Our 10.5 y/o Spock passed just recently in Sept from rapid advancement of DCM/cardiac disease. I noticed some similarities to Fiona's incidents. Only difference is Spock never had convulsions following his collapses, almost always starting with loss of back legs, then front, and loss of bladder control, but recovered quickly. Vet said this was due to distance of back legs from heart when cardiac events occurred. On his last walk, due to exertion/ excitement and a female dog alongside, he just passed out and fell over sideways onto grass. Triggers for events were running in backyard for squirrel/ noise alerts, walk exertion, jumping off sofa, excitement to go out back and became more frequent.

It's painful to read, but here is my epilogue post in Spock's DCM thread that might be be helpful to you:
Senior Dobes - Spock & Eva DCM Thread

Note, unfortunately my approach was reactive to his DCM, not proactive as experienced Dobe owners have learned to practice, by experience with this breed. 😟

Hope you get Fiona treated, to hopefully mitigate her disease, since she's relatively young...
 

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Discussion Starter #11
Spocks dad- thank you for sharing your story. Fiona was diagnosed w a third degree block of the artiorvascular valve. They recommend taking her out of state to a cardiac specialist to surgically insert a permanent pace maker. No guarantees that she can survive the surgery and how much time it would buy us. And at a pretty high price tag. We have decided to let it all happen. At home. With us.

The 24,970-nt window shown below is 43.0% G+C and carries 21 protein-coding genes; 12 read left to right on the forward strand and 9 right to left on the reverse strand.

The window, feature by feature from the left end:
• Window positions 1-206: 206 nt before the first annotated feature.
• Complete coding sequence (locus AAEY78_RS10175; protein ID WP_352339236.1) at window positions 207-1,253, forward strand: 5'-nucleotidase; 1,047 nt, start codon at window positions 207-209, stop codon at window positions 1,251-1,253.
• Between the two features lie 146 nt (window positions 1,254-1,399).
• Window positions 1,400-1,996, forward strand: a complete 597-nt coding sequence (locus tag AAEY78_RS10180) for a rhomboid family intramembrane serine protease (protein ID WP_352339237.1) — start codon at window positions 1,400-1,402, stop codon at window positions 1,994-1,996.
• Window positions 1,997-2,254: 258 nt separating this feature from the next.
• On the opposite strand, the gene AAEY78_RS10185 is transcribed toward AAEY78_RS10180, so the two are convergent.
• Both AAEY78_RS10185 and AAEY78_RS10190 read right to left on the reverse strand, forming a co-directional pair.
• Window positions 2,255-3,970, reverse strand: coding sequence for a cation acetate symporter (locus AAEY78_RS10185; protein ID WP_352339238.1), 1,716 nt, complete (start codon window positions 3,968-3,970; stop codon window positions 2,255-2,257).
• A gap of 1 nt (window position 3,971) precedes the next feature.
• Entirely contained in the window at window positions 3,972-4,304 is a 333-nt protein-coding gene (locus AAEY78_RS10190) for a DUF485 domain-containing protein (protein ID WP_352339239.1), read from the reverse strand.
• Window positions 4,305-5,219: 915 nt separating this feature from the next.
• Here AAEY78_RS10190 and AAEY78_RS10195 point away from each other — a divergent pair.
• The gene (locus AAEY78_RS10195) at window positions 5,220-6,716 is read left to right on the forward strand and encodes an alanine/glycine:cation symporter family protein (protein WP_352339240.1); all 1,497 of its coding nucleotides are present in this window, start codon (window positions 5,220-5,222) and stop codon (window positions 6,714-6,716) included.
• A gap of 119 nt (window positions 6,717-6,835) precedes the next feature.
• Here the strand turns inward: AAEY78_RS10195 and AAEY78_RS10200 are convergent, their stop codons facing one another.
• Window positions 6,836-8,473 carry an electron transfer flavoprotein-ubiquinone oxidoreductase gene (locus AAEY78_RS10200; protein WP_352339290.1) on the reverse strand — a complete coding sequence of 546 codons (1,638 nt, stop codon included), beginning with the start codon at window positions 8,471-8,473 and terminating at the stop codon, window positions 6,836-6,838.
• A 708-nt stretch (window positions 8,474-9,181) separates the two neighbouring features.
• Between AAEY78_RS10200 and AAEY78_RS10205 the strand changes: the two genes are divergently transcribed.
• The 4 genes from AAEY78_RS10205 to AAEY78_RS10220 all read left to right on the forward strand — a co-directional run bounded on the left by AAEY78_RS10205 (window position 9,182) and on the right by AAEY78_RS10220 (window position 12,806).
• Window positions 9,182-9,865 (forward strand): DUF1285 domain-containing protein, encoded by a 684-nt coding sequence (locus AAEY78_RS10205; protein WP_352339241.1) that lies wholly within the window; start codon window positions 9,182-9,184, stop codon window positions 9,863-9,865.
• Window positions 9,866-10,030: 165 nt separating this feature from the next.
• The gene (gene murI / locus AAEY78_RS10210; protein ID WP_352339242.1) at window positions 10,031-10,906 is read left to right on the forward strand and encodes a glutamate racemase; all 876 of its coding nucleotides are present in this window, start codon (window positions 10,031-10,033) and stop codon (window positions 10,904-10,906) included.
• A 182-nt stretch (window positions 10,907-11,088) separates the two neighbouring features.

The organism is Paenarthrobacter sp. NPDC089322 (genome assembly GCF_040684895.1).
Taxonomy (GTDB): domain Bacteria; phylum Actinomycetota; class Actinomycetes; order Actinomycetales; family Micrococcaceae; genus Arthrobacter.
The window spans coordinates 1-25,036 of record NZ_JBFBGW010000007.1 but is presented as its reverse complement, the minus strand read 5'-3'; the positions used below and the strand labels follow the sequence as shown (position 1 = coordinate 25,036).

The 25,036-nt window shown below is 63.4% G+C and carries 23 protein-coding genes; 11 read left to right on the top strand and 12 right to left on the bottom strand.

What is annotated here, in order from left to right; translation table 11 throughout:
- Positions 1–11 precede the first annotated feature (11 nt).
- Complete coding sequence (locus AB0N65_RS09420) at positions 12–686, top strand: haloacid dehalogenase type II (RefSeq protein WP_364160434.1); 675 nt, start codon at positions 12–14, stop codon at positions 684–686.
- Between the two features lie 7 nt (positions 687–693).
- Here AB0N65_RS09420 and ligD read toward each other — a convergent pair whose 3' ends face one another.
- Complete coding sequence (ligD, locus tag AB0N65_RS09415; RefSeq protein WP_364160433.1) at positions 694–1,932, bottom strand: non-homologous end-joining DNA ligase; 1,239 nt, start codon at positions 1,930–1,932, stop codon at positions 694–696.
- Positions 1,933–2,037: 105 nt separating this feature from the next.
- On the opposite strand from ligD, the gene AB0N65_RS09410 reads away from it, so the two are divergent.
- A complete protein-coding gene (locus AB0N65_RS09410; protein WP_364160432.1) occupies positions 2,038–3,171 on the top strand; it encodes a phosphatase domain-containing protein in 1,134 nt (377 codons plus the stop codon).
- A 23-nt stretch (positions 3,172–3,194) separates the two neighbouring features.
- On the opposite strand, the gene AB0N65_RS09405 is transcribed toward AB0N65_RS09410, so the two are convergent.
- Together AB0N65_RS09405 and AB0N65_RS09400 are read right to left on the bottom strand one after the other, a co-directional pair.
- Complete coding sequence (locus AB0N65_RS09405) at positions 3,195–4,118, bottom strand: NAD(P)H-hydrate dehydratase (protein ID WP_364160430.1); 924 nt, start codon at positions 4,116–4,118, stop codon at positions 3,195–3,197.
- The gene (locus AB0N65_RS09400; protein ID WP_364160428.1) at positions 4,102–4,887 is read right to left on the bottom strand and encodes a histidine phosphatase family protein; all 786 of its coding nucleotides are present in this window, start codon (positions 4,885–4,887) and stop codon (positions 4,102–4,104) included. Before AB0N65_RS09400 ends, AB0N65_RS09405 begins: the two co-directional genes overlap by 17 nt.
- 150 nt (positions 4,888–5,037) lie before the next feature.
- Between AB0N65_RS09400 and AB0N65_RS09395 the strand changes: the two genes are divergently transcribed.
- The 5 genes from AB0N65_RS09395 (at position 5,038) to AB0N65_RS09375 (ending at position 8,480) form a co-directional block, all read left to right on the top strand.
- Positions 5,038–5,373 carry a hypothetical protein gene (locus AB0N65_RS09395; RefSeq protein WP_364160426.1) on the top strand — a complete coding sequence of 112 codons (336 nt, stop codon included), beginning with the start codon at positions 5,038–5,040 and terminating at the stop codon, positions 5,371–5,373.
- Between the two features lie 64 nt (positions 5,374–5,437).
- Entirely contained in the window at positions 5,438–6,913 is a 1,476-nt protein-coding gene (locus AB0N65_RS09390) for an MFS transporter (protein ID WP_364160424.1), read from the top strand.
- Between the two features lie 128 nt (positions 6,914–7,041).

so far her back legs do buckle first then down but with convulsions. She has not lost bladder control during the events yet.
We are just going to spoil her silly and wait.🐾💔🐾
 

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I am so sorry to read about your girls diagnosis and what you are going through. What a beautiful girl she is. I'm so glad you rescued her and she has you at this time.
I can tell she is loved. Such a difficult decision, but a loving one. Most of us have been in the same position and it is never easy. Kind thoughts and prayers sent your way.
 

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Very sorry to read this.
 

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Was this your regular vet that diagnosed your girl, and how? I don't think that blockages like that are normal DCM in Dobermans. If you have not had a cardiac specialist do a workup on her, I would. I'd also want to know if there are medications they would suggest. Normal DCM in Dobermans is treatable with meds - success depends greatly on several items such as how advanced the disease is.
 
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Discussion Starter #19
My regular vet did xrays and ECG. They were sent electronically to a cardiac specialist for review and recommendations. Findings: third degree Atrioventricular block. Secondary to idiopathic degeneration snd/or fibrosis of atrioventrical node. The local cardiac specialist is out of office until November 5 and that cardiac specialist does not perform pacemaker surgery and would still ultimately send her out of state to the cardiac surgeon. If my baby is still with us November 6 we will schedule an emergency visit.
she is currently taking Vetmedin 10mg.
 

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I think I would want a cardiac ultrasound by a cardiac specialist before making any decisions. If you can find one that is experienced with Dobermans, that would be ideal. I'd also want to do a 24 hour holter. Most regular vets just don't have that much experience with cardiac or Dobermans.... you might have to travel farther.